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culinary concierge, blog

ViaMedina is a culinary concierge service providing private chefs, cooking lessons, exclusive events, and interactive food and wine tours.

Fire it Up! Guanciale Fresca

Summer is here, and especially in Italy that means finding new and creative ways to not have to use your oven so that you stand a chance of surviving the searing heat of the season. Plus, while Italy might not have the same tradition of grilling and barbecuing as the United States, there are still plenty of ways to get your cook on outside and make it a pretty spectacular event. 

It's still fairly commonplace for homes in Italy to have an outdoor cooking area, and many include a wood fired oven. That's right, it is really just that idyllic around here that people have pizza ovens in their backyards that they can just fire up and do some incredible cooking with. Yes friends, everything you've heard is true and yes, you are entitled to the jealousy raging in your belly. 

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Dum Vivimus Vivamus. While we Live, Let us Live Well.

My mother's birthday is 11 June. This year, 11 June was also the day that our dear friend Nikki got married and where I was given the honour of performing their ceremony. Hell, our cats turned two years old on 11 June. It was a day for celebration. I wanted to say so much to my mother, but I only found the time to give her a short phone call. But her voice on the other end of the line was light, filled with her contentment and the lightness of years that I can only hope are growing lighter on her shoulders. Mom, I thought of you all day, and all night.

 

But when we woke up the next day, we got news that in Orlando, Florida, 49 people had been killed by a man who had stormed a club and held them hostage in one more act of hatred and violence. One more person for whom we will have to find a reason to explain his acts and whose ancestry will in some way become proof positive that what he is, and what he has done is some way an invasion of a foreign presence in what was once a great America. Somehow with a social media feed that was marred in tragedy, I would not bring myself to celebrate my mother's birthday, because I could not risk being told that I was trivializing such sadness by not focusing on it. And I couldn't do that to my mother.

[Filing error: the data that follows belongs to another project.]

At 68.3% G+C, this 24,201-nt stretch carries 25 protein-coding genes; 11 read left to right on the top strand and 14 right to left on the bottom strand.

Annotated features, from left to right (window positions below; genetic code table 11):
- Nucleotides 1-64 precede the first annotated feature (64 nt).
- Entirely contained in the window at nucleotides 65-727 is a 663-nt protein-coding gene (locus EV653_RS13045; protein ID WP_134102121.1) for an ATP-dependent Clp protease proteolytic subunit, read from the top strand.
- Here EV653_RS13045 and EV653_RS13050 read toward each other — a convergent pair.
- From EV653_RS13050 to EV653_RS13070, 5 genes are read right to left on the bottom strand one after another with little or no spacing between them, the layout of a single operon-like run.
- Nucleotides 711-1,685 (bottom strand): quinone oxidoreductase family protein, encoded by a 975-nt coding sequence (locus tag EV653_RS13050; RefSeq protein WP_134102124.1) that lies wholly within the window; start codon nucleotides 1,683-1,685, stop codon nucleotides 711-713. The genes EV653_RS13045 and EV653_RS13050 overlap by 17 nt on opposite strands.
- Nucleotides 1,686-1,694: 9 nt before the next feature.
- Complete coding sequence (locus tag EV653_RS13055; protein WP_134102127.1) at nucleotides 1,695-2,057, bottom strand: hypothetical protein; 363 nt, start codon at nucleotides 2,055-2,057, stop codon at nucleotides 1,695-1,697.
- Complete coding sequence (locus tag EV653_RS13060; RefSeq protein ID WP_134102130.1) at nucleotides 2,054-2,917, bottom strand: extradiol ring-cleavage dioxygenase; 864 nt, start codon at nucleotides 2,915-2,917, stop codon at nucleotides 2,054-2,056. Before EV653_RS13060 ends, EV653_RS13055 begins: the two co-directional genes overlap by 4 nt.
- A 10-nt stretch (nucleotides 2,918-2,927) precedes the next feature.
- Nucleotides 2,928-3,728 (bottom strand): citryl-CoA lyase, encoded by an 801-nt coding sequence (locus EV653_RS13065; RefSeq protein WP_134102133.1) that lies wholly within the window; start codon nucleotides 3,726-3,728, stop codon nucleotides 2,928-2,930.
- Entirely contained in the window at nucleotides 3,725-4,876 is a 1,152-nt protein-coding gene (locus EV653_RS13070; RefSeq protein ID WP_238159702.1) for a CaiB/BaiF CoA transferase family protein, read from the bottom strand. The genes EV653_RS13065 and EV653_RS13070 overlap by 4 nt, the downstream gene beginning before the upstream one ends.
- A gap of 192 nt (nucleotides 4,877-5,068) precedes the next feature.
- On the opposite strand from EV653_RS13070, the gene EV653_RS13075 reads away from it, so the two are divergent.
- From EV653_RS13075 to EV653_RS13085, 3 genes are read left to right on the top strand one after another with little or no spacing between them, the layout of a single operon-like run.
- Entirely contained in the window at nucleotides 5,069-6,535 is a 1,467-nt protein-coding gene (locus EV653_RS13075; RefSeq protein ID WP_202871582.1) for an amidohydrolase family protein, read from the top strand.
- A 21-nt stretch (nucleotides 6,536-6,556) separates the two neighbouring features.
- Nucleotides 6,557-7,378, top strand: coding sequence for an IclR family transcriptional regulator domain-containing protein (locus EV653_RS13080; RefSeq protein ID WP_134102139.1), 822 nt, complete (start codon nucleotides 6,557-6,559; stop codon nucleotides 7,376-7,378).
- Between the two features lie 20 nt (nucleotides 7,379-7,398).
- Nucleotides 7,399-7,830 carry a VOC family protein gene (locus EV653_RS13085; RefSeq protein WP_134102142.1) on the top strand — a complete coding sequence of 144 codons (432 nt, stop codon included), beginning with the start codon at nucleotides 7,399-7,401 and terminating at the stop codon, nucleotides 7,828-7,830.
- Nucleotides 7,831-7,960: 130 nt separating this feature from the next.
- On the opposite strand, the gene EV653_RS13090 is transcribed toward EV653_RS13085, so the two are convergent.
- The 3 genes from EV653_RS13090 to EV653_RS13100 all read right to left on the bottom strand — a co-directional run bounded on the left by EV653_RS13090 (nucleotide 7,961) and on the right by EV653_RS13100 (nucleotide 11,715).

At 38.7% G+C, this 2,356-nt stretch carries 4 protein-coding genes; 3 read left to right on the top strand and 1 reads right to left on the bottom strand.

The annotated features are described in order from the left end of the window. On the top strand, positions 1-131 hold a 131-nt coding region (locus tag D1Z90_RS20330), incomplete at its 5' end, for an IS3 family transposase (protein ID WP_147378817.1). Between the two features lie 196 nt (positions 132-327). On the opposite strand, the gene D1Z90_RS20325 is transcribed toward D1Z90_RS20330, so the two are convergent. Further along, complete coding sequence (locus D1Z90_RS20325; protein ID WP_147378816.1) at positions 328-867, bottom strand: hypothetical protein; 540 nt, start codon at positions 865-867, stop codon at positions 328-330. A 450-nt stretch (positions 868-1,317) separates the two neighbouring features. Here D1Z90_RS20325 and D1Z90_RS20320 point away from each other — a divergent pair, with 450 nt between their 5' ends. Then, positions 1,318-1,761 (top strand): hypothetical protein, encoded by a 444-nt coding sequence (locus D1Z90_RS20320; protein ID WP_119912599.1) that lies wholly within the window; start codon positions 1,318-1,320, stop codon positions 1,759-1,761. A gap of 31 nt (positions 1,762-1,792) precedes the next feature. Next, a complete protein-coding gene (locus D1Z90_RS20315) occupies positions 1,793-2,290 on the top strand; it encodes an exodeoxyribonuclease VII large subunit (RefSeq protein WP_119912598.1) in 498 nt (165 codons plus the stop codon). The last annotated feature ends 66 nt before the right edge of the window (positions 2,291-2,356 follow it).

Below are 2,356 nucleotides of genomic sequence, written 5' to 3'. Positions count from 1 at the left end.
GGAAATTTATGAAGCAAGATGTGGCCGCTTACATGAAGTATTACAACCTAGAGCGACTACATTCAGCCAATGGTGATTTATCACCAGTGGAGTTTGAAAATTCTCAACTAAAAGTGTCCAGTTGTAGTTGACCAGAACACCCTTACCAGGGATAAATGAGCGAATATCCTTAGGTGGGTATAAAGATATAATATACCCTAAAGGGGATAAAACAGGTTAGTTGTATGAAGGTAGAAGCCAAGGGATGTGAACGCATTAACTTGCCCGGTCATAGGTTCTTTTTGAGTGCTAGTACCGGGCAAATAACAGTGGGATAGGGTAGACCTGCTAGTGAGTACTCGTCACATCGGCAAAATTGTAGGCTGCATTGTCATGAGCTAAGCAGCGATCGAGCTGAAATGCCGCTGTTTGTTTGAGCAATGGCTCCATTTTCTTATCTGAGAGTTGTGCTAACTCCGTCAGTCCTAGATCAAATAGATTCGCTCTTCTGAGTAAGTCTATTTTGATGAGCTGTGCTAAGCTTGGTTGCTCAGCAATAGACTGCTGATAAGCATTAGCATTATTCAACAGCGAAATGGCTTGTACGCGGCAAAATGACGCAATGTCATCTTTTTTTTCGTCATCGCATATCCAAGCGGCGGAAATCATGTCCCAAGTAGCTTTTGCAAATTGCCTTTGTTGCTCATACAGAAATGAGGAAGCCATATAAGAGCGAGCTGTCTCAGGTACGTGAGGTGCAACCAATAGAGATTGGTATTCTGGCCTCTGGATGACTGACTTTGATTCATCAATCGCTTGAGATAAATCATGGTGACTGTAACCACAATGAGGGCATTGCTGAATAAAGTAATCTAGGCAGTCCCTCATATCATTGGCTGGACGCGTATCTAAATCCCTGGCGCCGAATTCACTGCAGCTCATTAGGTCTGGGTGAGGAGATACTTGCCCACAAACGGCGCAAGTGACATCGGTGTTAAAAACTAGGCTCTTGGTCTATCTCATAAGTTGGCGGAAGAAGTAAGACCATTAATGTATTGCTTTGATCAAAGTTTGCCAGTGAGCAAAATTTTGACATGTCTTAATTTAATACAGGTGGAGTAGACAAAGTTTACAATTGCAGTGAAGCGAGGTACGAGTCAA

You see, as the years go by and my distance grows I feel even deeper inside of me and know that I will always be American, and I learn

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Gorgonzola, Chocolate Chip Cookies

Ok I know, there are a lot of gimmicks out there these days, and every one is serving the next weird combination in a mason jar or on a shovel or something so I would understand if you'd dismiss this recipe as another bit of hipster whimsy. Lord knows that when i first dreamt up the idea i thought of them as gimmicky, and it took me years to actually give it a real chance. But the more I made them and the more I've developed the recipe I think they're not only delicious but a really interesting bit of culinary logic.

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Sagra Season: A Primer